Cityscapes in History: Creating the Urban Experience explores the ways in which scholars from a variety of disciplines – history, history of art, geography and architecture – think about and study the urban environment. The concept ‘cityscapes’ refers to three different dynamics that shape the development of the urban environment: the interplay between conscious planning and organic development, the tension between social control and its unintended consequences and the relationship between projection and self-presentation, as articulated through civic ceremony and ritual.The book is structured around three sections, each covering a particular aspect of the urban experience. ‘The City Planned’ looks at issues related to agency, self-perception, the transfer of knowledge and the construction of space. ‘The City Lived’ explores the experience of urbanity and the construction of space as a means of social control. And finally, ‘The City as a Stage’ examines the ways in which cultural practices and power-relations shape - and are in turn shaped by - the construction of space. Each section combines the work of scholars from different fields who examine these dynamics through both theoretical essays and empirical research, and provides a coherent framework in which to assess a wide range of chronological and geographical subjects. Taken together the essays in this volume provide a truly interdisciplinary investigation of the urban phenomenon. By making fascinating connections between such seemingly diverse topics as 15th century France and modern America, the collection raises valuable questions about scholarly approaches to urban studies.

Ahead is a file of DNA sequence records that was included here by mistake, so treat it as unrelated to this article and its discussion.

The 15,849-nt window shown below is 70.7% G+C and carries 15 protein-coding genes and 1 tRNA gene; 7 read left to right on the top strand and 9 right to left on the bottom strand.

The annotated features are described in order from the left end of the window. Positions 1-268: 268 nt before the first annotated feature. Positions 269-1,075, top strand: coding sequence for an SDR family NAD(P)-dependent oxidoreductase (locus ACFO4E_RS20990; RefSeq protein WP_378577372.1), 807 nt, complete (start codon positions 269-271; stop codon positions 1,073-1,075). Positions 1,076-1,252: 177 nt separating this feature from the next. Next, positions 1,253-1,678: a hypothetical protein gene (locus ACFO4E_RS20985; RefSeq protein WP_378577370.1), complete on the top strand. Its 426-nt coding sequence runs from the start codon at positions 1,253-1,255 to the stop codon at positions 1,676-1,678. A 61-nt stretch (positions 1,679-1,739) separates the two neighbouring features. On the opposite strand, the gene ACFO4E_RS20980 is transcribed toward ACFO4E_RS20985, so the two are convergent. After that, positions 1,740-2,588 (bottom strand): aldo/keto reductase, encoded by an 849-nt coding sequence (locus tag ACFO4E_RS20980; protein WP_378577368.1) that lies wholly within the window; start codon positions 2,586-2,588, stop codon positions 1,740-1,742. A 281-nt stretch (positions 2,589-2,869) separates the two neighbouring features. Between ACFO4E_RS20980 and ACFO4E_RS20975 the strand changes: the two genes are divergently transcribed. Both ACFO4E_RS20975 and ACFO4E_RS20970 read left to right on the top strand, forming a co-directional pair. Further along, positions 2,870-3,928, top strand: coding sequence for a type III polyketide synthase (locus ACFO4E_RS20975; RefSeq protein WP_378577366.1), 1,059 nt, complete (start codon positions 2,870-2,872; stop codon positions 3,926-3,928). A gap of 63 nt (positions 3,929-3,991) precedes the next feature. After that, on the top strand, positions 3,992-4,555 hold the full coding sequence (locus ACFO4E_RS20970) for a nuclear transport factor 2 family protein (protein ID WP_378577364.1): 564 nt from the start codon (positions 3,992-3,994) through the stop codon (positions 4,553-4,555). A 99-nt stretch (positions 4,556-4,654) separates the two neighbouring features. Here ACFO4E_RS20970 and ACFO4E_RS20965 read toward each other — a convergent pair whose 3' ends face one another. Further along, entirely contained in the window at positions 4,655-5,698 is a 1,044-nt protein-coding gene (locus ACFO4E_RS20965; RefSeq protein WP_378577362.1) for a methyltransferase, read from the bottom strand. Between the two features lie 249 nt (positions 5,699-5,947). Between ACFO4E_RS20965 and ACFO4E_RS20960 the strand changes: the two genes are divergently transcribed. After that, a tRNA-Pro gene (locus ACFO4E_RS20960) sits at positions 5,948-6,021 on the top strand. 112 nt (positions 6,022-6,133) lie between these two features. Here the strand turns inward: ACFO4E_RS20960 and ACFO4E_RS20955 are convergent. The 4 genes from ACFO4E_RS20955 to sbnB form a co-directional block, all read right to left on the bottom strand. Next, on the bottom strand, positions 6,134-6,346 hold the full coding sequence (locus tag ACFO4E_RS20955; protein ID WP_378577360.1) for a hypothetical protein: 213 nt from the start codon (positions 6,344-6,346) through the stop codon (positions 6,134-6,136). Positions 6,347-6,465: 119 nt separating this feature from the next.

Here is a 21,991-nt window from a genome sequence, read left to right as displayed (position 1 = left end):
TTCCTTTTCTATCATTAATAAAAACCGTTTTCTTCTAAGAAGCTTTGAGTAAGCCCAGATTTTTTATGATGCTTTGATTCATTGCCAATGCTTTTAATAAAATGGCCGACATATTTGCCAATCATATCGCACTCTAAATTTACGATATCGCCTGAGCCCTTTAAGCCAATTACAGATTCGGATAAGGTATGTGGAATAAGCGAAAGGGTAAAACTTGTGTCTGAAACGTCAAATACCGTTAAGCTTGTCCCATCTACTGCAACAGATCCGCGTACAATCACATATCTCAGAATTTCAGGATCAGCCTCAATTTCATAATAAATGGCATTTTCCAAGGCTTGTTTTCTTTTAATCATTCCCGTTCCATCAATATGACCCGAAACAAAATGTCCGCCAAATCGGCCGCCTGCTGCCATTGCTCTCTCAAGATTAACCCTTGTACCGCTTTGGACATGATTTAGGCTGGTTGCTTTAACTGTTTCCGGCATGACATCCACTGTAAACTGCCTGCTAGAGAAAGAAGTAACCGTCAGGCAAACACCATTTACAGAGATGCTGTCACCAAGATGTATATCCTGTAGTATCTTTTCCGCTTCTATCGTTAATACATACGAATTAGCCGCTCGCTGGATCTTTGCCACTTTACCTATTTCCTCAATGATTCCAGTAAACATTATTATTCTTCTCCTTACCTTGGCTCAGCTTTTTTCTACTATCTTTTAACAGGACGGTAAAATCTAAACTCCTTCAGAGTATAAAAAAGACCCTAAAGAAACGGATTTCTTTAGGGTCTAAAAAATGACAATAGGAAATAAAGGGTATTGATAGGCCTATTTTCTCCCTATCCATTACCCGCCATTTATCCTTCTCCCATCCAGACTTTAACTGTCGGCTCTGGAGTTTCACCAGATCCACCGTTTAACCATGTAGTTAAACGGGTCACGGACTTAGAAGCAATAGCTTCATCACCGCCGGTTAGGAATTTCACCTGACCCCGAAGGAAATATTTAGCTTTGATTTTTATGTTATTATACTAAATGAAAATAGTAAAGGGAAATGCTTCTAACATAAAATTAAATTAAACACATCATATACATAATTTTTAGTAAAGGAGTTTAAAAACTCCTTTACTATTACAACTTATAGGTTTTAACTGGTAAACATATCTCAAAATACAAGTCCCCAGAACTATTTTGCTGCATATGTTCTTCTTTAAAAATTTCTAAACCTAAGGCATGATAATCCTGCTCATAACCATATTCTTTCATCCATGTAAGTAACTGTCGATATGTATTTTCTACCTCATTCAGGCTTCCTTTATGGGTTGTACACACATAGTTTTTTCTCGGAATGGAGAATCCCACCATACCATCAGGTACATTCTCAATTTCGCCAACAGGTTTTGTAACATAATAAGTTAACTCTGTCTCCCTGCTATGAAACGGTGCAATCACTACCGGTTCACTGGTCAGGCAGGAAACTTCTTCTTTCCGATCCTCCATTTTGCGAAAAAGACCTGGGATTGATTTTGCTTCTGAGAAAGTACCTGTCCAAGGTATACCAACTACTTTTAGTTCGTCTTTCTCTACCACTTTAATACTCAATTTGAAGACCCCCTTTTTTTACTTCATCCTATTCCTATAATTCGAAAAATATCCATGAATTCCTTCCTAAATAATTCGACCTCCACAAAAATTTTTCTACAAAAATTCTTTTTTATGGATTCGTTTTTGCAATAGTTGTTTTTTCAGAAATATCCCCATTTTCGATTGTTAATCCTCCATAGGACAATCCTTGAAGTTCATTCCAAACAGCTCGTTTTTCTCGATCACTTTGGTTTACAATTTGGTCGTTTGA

Contents: Foreword: cityscapes of the living past, Philip J. Ethington; Introduction; Part I The City Planned: Performing the geographical imaginary in 19th-century Pittsburgh, Michael R. Glass; Towards the humanization of urban life: CIAM planners as advocates of the neighbourhood unit concept in the 1930s and 1940s, Konstanze Sylva Domhardt; To become a monument: artworks by Claes Oldenburg and Robert Smithson, Susanneh Bieber; Urbanisation in socialism: everyday life in Yugoslav towns, 1945-1955, Ivana Dobrivojevic. Part II The City Lived: The city as the site of the other: the (dis)ordered colonial city, Katrina Gulliver; The architecture of hurry, Richard Dennis; The spatial concentration of homelessness on Skid Row, Ella Howard. Part III The City as a Stage: Rites of intent: the participatory dimensions of the city, Nicholas Temple; Building a new Jerusalem in Renaissance France: ceremonial entries and the transformation of the urban fabric, 1460-1600, Neil Murphy; ‘It must not look like expropriation’: the Cemetery Regulations of 1970 in Communist Hungary and the spatial aspects of the ‘battle between the religious and the materialist world view’, Heléna Tóth; Afterword: the new geography of hurry, Jeffrey N. Wasserstrom; Index.
About the Editor: Dr Katrina Gulliver is lecturer in history at the University of New South Wales, Sydney.Dr Heléna Tóth is research fellow at Ludwig-Maximilians-Universität München, Germany.
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